For one low price—just $249—you and your entire team can take part in this fast-paced, insightful webinar. Best of all, you'll be able to connect personally with either of the panelists when we open up the phone lines for live Q&A.

Here's just some of what you’ll learn during this in-depth 75-minute webinar:

  • Why digital imaging and digital pathology change everything.

  • How Pathology 2.0 increases your professional capabilities.

  • How you can use both social networking and Pathology 2.0 to market yourself to referring physicians.

  • Avoiding the biggest mistakes pathologists make with their Facebook and MySpace pages.

  • Steps pathology residents can take with social networking to increase recognition of their skills and sub-specialty competencies.

  • Dangers and benefits of communicating with patients and physicians via social networking methods.

    …and much more!

Individuals who benefit from this webinar:

  • Pathology chief residents, residents and fellows 
  • Academic pathology chairs 
  • Residency program directors 
  • Pathology department administrators 
  • Undergraduate and graduate medical educators 
  • Pathology and laboratory professionals

How to Register:
1. Online
2. Call toll free: 800-560-6363

Your webinar registration includes:

  • A site license to attend the webinar (invite as many people as you can fit around your computer at no extra charge)
  • Downloadable PowerPoint presentations from our speakers
  • A full transcript emailed to you soon after the conference
  • The opportunity to connect directly with our speaker during the audience Q&A session

    Register Now! Or for more information, call us toll-free at 800-560-6363.

Distinguished Expert:

Keith J. Kaplan, MD is a pathologist and Chief Information Officer (CIO) of Carolinas Pathology Group, Celligent Diagnostics and Diligent Billing and Management. As CIO, he is responsible for all aspects of informatics strategies, operations, and projects and processes that encompass laboratory, healthcare and research information systems for Carolinas Pathology Group. Dr. Kaplan is board certified in anatomic and clinical pathology. His subspecialty interests include gastrointestinal and hepatic pathology, cytopathology and pathology informatics as well as research interests in gastrointestinal and hepatobiliary pathology, hyperspectral imaging, image analysis and the use of Web 2.0 tools in pathology. Prior to joining Carolinas Pathology Group, Dr. Kaplan was a surgical pathologist at Mayo Clinic and held the academic post of associate professor of pathology of Mayo Medical School. Dr. Kaplan is a graduate of Northwestern University Feinberg School of Medicine and completed residency training in anatomic and clinical pathology at Walter Reed Army Medical Center. While at Walter Reed, he was named Resident of the Year, and in conjunction with the Armed Forces Institute of Pathology, founded and directed the Army Telepathology Program. This program connected 25 hospitals internationally for consultation using telepathology. Dr. Kaplan is a member of the College of American Pathologists, American Society of Clinical Pathology and the American Society of Cytopathology as well as the American Pathology Foundation. He is also an executive board member of the Digital Pathology Association.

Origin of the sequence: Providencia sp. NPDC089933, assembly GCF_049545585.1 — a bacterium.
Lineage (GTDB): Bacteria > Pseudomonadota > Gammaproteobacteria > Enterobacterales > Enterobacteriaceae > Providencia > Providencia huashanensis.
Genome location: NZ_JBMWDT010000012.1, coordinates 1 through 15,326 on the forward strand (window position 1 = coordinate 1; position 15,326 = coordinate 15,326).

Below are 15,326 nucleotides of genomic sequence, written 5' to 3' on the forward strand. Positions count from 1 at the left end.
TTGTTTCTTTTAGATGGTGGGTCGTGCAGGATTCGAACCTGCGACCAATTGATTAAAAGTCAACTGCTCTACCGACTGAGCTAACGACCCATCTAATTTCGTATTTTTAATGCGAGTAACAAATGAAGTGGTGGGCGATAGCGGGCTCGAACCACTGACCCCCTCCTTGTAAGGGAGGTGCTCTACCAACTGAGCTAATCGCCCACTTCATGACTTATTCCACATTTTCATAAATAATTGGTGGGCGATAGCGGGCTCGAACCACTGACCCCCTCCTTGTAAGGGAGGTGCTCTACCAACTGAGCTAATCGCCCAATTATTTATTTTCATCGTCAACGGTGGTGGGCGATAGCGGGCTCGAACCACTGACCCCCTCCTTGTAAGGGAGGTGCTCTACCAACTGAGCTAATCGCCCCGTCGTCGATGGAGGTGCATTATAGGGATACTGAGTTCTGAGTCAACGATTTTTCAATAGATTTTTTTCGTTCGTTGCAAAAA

Category: Digital Pathology News, Pathology News